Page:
The Northmen have invaded Angland. The northernmost territory of the Union, a kingdom similar to Europe (or perhaps just a larger England), Angland has served as a tenuous barrier between the civilized Union and the wild tribes of the North, now held loosely under the control of Bethod, their self-proclaimed King.
Books in This Episode Unbroken: A World War II Story of Survival, Resilience, and Redemption by Laura Hillenbrand The Hunger Games, Catching Fire, and Mockingjay by Suzanne Collins The Farming of Bones by Edwidge Danticat Brainwashing for Beginners (and The Misanthrope’s Guide to Life) by Meghan Rowland and Chris Turner-Neal What Is the What by Dave Eggers War by Sebastian Junger Bookstores in This Episode Kramer Books Politics & Prose In My Mailbox is a way for book bloggers to discuss all […]
Books in This Episode Swamplandia! by Karen Russell Classics for Pleasure by Michael Dirda Newjack: Guarding Sing Sing by Ted Conover (I can’t believe I mispronounced his name!) The New Jim Crow by Michelle Alexander The Founding Fish by John McPhee The Orchid Thief: A True Story of Beauty and Obsession by Susan Orlean Random Family: Love, Drugs, Trouble, and Coming of Age in the Bronx by Adrian Nicole LeBlanc Frommer’s Maui 2008 by Jeanette Foster Fodor’s Maui 2008 by Amanda Theunissen […]
Alice Blackwell can’t stop thinking about the man camped outside the White House. He won’t leave, he pledges, until he can convince Charlie Blackwell, to end the war in Iraq. For the first time in many years, Alice begins to agree with the man: her husband, the President of the United States, is wrong.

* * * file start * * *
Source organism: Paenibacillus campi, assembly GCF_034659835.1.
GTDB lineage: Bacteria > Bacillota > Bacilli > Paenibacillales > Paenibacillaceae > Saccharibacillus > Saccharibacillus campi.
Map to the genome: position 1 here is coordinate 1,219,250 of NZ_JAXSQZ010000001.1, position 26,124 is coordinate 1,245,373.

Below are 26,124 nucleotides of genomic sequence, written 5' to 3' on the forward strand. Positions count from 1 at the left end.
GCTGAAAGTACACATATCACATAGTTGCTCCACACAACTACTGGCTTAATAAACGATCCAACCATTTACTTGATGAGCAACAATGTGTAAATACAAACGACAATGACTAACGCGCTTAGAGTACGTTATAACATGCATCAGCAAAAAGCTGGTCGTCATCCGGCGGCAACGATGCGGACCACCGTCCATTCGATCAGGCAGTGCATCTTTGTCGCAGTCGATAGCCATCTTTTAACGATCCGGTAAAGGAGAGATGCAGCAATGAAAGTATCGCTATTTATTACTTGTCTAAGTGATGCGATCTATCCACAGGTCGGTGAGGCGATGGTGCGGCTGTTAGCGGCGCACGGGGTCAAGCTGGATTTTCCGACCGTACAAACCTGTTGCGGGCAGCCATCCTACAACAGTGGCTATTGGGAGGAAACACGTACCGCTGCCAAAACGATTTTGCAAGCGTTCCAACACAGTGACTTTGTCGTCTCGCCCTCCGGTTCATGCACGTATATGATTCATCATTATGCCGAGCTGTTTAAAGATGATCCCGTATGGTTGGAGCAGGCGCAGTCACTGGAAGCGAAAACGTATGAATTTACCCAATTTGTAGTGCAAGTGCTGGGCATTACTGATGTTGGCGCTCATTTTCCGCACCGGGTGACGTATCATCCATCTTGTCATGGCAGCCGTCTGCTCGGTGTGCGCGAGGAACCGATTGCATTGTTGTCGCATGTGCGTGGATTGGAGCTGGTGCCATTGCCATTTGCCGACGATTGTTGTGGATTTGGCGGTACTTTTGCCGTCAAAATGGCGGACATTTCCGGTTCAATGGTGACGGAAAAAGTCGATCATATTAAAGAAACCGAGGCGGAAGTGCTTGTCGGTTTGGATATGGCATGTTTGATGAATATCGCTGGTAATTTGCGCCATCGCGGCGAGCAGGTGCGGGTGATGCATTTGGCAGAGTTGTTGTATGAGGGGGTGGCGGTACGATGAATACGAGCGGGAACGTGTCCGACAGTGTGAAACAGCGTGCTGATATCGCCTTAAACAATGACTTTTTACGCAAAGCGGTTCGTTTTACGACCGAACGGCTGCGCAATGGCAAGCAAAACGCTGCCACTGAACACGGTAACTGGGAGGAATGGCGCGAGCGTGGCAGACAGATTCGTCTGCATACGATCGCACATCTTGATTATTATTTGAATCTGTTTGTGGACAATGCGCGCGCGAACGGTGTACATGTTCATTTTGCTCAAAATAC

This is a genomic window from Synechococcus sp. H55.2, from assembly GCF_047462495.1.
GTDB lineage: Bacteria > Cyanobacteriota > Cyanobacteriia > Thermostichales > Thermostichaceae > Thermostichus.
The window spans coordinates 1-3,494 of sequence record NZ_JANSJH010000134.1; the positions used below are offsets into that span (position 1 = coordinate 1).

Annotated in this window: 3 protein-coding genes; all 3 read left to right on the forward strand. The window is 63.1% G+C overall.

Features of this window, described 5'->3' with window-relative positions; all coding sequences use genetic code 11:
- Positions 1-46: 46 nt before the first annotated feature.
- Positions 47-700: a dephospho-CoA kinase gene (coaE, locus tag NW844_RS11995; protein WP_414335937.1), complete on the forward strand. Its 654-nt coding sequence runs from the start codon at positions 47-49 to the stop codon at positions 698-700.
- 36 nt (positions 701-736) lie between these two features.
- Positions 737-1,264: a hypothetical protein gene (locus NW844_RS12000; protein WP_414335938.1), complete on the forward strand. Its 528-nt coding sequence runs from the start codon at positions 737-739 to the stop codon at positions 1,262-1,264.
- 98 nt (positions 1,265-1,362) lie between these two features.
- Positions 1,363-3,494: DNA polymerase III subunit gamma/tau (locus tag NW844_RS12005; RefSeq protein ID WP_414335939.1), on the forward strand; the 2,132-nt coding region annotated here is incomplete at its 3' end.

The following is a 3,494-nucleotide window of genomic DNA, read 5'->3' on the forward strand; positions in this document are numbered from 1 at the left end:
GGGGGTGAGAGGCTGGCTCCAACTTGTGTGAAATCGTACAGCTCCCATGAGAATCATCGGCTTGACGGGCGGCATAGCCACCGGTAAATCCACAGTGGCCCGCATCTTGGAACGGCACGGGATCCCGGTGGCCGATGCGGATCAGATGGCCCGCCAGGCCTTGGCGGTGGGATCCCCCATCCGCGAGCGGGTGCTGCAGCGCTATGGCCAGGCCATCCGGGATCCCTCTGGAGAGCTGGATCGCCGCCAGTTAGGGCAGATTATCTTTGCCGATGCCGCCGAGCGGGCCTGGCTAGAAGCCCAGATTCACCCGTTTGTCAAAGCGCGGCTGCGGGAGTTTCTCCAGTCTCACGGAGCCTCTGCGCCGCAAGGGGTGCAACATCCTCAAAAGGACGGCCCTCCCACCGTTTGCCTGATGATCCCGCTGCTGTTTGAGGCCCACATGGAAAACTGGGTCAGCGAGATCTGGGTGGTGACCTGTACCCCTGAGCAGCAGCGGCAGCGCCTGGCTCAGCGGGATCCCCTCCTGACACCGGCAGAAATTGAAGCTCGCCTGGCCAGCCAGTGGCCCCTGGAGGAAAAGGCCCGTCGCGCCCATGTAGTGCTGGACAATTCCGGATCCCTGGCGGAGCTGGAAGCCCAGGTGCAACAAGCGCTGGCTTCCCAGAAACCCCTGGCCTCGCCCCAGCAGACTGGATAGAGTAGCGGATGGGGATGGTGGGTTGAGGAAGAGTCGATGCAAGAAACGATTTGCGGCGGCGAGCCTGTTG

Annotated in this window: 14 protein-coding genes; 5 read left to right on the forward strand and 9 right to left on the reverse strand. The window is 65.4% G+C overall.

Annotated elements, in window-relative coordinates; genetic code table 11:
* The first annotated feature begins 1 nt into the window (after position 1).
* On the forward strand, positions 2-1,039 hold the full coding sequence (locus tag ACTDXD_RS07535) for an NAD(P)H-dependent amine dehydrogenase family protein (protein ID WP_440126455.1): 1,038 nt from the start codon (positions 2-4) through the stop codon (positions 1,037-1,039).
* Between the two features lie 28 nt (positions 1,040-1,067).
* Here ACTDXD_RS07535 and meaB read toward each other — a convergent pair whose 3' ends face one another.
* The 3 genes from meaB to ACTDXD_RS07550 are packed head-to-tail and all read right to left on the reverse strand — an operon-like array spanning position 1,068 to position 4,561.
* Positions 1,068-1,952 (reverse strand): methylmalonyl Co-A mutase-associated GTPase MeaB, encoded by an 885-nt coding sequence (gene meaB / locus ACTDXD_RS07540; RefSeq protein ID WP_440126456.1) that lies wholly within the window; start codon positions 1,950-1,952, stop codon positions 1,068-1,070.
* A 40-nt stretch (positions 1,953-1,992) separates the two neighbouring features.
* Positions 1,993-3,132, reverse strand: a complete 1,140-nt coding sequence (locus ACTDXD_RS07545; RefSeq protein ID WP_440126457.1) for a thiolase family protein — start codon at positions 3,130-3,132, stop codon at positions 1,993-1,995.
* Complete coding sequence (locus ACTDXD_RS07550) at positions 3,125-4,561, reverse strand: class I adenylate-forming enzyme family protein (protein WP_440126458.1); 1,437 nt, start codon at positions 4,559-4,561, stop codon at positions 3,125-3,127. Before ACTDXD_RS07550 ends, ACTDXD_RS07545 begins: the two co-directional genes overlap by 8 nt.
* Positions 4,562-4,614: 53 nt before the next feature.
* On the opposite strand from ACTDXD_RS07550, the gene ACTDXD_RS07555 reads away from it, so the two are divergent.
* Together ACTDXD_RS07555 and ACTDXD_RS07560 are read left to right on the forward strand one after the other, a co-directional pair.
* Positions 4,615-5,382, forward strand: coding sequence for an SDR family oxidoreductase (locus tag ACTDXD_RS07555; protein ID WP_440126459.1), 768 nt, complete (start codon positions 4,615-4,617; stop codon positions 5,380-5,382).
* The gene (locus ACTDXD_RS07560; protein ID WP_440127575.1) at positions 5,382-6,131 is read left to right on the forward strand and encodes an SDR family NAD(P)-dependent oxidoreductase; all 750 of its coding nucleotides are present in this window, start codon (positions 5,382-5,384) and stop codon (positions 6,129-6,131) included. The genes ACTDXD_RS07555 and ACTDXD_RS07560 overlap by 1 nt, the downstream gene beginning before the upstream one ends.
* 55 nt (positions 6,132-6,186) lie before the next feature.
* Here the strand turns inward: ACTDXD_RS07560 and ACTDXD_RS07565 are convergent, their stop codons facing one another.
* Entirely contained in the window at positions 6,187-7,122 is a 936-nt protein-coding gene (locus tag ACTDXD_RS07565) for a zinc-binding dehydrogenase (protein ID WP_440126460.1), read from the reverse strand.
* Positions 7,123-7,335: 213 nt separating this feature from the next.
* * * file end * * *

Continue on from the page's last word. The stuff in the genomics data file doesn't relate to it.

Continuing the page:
In My Mailbox is a way for book bloggers to discuss all of the books that they come across each week.
“It has been sixty-four years since the president and the Consortium identified love as a disease, and forty-three since the scientist perfected a cure.” So begins Lauren Oliver’s electrifying book, Delirium, the first in a trilogy of the same name.
Dying is bad enough. But waking up again is even worse.
Rachel DuPree is tired. Her five living children are hungry and thirsty, and the baby due any day will add another weight to Rachel’s already overburdened shoulders. The DuPrees have scraped through the long summer drought with dreams of cool drinking water and full bellies, and Rachel is sick with a feeling of failure; she has failed to provide for her family, and she has failed to tame the wild lands that she and her husband, Isaac, claimed fourteen years ago.
People have described Neil Gaiman’s American Gods as one of the true new classics of fantasy. I generally scoff at such claims, since it is virtually impossible to tell which works will stand the test of time; many books and movies are widely heralded upon their release, only to be quickly forgotten. But the description is actually quite fitting for American Gods. The book has a patient, almost meandering approach that echoes the slower pace of classical movies like “Citizen Kane” or “The Maltese Falcon.”